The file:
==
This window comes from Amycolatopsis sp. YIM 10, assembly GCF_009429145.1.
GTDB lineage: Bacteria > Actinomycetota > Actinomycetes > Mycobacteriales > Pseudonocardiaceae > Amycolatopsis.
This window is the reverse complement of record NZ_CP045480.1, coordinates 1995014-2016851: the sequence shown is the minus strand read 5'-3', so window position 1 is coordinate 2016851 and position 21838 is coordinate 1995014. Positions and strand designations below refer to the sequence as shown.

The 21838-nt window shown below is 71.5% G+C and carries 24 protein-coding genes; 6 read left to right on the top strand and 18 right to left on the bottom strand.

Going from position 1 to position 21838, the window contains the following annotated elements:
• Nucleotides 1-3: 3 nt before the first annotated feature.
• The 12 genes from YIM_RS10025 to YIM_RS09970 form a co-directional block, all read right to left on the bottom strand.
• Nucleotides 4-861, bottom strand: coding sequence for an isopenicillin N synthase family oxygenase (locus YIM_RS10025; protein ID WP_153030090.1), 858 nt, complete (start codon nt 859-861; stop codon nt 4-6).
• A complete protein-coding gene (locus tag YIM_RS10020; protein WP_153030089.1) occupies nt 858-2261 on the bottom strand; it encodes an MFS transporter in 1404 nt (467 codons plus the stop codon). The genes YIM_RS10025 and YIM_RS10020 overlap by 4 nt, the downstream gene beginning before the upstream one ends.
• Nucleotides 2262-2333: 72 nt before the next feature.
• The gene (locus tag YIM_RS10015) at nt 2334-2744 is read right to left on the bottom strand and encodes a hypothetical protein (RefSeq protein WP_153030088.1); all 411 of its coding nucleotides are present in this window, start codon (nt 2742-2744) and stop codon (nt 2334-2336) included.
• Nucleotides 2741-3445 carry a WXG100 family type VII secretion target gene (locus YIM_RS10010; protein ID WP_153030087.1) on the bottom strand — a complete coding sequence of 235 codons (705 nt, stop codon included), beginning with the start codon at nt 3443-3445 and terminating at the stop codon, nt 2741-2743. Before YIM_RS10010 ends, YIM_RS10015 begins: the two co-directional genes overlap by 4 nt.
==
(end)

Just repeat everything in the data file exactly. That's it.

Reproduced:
This window comes from Amycolatopsis sp. YIM 10, assembly GCF_009429145.1.
GTDB lineage: Bacteria > Actinomycetota > Actinomycetes > Mycobacteriales > Pseudonocardiaceae > Amycolatopsis.
This window is the reverse complement of record NZ_CP045480.1, coordinates 1995014-2016851: the sequence shown is the minus strand read 5'-3', so window position 1 is coordinate 2016851 and position 21838 is coordinate 1995014. Positions and strand designations below refer to the sequence as shown.

The 21838-nt window shown below is 71.5% G+C and carries 24 protein-coding genes; 6 read left to right on the top strand and 18 right to left on the bottom strand.

Going from position 1 to position 21838, the window contains the following annotated elements:
• Nucleotides 1-3: 3 nt before the first annotated feature.
• The 12 genes from YIM_RS10025 to YIM_RS09970 form a co-directional block, all read right to left on the bottom strand.
• Nucleotides 4-861, bottom strand: coding sequence for an isopenicillin N synthase family oxygenase (locus YIM_RS10025; protein ID WP_153030090.1), 858 nt, complete (start codon nt 859-861; stop codon nt 4-6).
• A complete protein-coding gene (locus tag YIM_RS10020; protein WP_153030089.1) occupies nt 858-2261 on the bottom strand; it encodes an MFS transporter in 1404 nt (467 codons plus the stop codon). The genes YIM_RS10025 and YIM_RS10020 overlap by 4 nt, the downstream gene beginning before the upstream one ends.
• Nucleotides 2262-2333: 72 nt before the next feature.
• The gene (locus tag YIM_RS10015) at nt 2334-2744 is read right to left on the bottom strand and encodes a hypothetical protein (RefSeq protein WP_153030088.1); all 411 of its coding nucleotides are present in this window, start codon (nt 2742-2744) and stop codon (nt 2334-2336) included.
• Nucleotides 2741-3445 carry a WXG100 family type VII secretion target gene (locus YIM_RS10010; protein ID WP_153030087.1) on the bottom strand — a complete coding sequence of 235 codons (705 nt, stop codon included), beginning with the start codon at nt 3443-3445 and terminating at the stop codon, nt 2741-2743. Before YIM_RS10010 ends, YIM_RS10015 begins: the two co-directional genes overlap by 4 nt.